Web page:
In the last couple of days, two items have appeared at the New York Times in which the paper—whose coverage of campus sexual assault issues has learned no lessons from its propagandistic performance in the Duke lacrosse case—purports to lecture other journalists on how they should cover the issue.
The first came from a blog post by Times public editor Margaret Sullivan. Commenting on what Rolling Stone now needs to do, she wrote, “Self-examination and transparency were the keys . . . I hope that the magazine will thoroughly investigate what happened, publish that investigation and tell its readers how, precisely, editors will make sure it never happens again.” I must have missed the Times’ thorough investigation of its botched lacrosse coverage—which prompted acknowledgements of error on three separate occasions by high-ranking figures at the paper, but no explanation of why the paper failed, apart from a Rolling Stone-like decision to shift blame to its sources (Mike Nifong and the Duke administration).
Sullivan also cites the paper’s own sexual assault reporting—chiefly its alleged exposé at Hobart & William Smith—as a model that other journalists should follow. Leave aside the fact that the Finger Lakes Times uncovered significant holes in the Times portrayal. How can Sullivan praise the Times for its HWS piece, in which the accuser’s “identity was far from hidden; her photograph was a part of the article, and she was identified in many other ways as well,” when the paper had published (without any retraction, as a Times reporter recently affirmed) the Yale/Patrick Witt story in which reporter Richard Pérez-Peñaacknowledged that he had no idea who the accuser was, much less what specifically she had alleged Witt had done.
Keep in mind, moreover, that this is the same paper whose news pages desperately tried to prop up Rolling Stone‘s crumbling storyline, through a faux-balanced “news” article that found two journalism professors willing to excuse the Rolling Stone decision not to seek comment from the person the magazine had portrayed as an organizer of a monstrous gang rape.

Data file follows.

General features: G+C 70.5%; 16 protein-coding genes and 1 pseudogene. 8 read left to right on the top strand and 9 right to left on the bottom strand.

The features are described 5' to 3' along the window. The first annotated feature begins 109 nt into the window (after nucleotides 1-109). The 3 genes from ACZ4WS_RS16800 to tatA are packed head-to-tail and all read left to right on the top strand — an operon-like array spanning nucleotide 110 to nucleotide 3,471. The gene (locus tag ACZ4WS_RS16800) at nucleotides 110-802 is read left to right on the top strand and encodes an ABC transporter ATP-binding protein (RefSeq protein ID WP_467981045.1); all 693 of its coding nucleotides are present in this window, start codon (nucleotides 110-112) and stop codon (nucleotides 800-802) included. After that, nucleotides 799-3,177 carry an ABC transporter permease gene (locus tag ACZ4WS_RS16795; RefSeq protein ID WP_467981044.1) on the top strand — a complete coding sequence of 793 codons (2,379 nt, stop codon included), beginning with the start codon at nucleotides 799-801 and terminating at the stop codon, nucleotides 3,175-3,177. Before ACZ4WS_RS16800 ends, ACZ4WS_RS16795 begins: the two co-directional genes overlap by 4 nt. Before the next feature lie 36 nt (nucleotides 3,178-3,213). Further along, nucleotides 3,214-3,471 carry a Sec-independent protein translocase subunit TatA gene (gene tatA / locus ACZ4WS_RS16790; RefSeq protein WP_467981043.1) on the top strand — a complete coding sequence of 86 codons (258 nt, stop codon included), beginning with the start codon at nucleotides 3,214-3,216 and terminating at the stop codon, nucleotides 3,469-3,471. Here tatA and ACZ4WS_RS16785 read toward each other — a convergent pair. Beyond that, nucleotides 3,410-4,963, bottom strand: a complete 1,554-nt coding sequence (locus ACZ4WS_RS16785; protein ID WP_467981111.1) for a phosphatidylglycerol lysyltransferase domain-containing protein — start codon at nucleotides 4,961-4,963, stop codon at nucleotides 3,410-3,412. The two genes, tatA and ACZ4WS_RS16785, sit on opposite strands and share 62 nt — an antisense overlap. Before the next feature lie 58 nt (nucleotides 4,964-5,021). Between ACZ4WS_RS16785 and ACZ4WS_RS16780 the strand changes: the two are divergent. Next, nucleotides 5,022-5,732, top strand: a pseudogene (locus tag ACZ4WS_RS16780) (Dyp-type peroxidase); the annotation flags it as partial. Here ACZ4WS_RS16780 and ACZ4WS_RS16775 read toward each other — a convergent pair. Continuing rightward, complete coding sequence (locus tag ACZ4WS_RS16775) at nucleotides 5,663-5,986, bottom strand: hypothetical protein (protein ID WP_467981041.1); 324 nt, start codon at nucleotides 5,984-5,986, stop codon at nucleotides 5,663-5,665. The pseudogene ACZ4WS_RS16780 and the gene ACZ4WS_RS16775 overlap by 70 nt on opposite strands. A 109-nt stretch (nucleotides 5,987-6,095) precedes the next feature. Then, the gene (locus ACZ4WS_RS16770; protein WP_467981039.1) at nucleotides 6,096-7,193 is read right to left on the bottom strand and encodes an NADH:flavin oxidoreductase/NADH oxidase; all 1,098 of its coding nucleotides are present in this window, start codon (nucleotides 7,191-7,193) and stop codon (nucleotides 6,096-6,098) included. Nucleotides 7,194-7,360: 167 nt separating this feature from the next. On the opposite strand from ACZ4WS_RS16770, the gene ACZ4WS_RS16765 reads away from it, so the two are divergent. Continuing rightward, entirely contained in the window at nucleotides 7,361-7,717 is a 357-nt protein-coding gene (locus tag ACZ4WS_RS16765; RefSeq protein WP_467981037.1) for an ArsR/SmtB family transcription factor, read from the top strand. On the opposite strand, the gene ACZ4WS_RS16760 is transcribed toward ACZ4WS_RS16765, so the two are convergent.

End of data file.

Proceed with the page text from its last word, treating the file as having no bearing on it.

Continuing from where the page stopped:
Tuesday’s paper, meanwhile, featured a bizarre editorial citing to the collapse of the UVA story as justification for Congress passing the deeply flawed McCaskill bill. More remarkable, the Times used the editorial to admit, in an almost offhanded fashion, that the administration’s claim that 20 percent of women will be raped while in college is based on a “flawed” statistic.
Nothing in the Times’ one-sided coverage would have prepared readers for this admission. Perhaps the Times was shamed by Emily Yoffe’s extraordinary longform piece in Slate, which conclusively debunked the 1-in-5 claim through both statistics and logic. (Among other things, Yoffe pointed out that the claim presumes that women on campus are raped at about the same rate as women in the war-torn Congo.) The paper stood by the assertion that false reports of campus rape are “rare,” alleging figures ranging from 2 to 8 percent—but as Megan McArdle has pointed out, on this question “what we know is that we don’t know.”
And then, of course, is the Times’ own reporting on the case. As numerous blogs (plus correspondents at Reason) joined the Washington Post in asking hard questions about the Rolling Stone story, the Times’ initial coverage (“University officials vow to combat campus rape problem”) accepted the Sabrina Erdely piece as gospel. Pérez-Peñareturned to the story as the Erdely narrative collapsed, informing readers that Rolling Stone had admitted to problems with the article—but that “victim advocates here say that even if aspects of Jackie’s account do not hold up under scrutiny [by this point, Jackie has told two, mutually contradictory version of the alleged attack], they still tend to believe that she was assaulted, and they note that survivors of trauma often have murky or inconsistent recollections of the event.” In any case, the university “still has a hard-drinking, fraternity-dominated social culture.”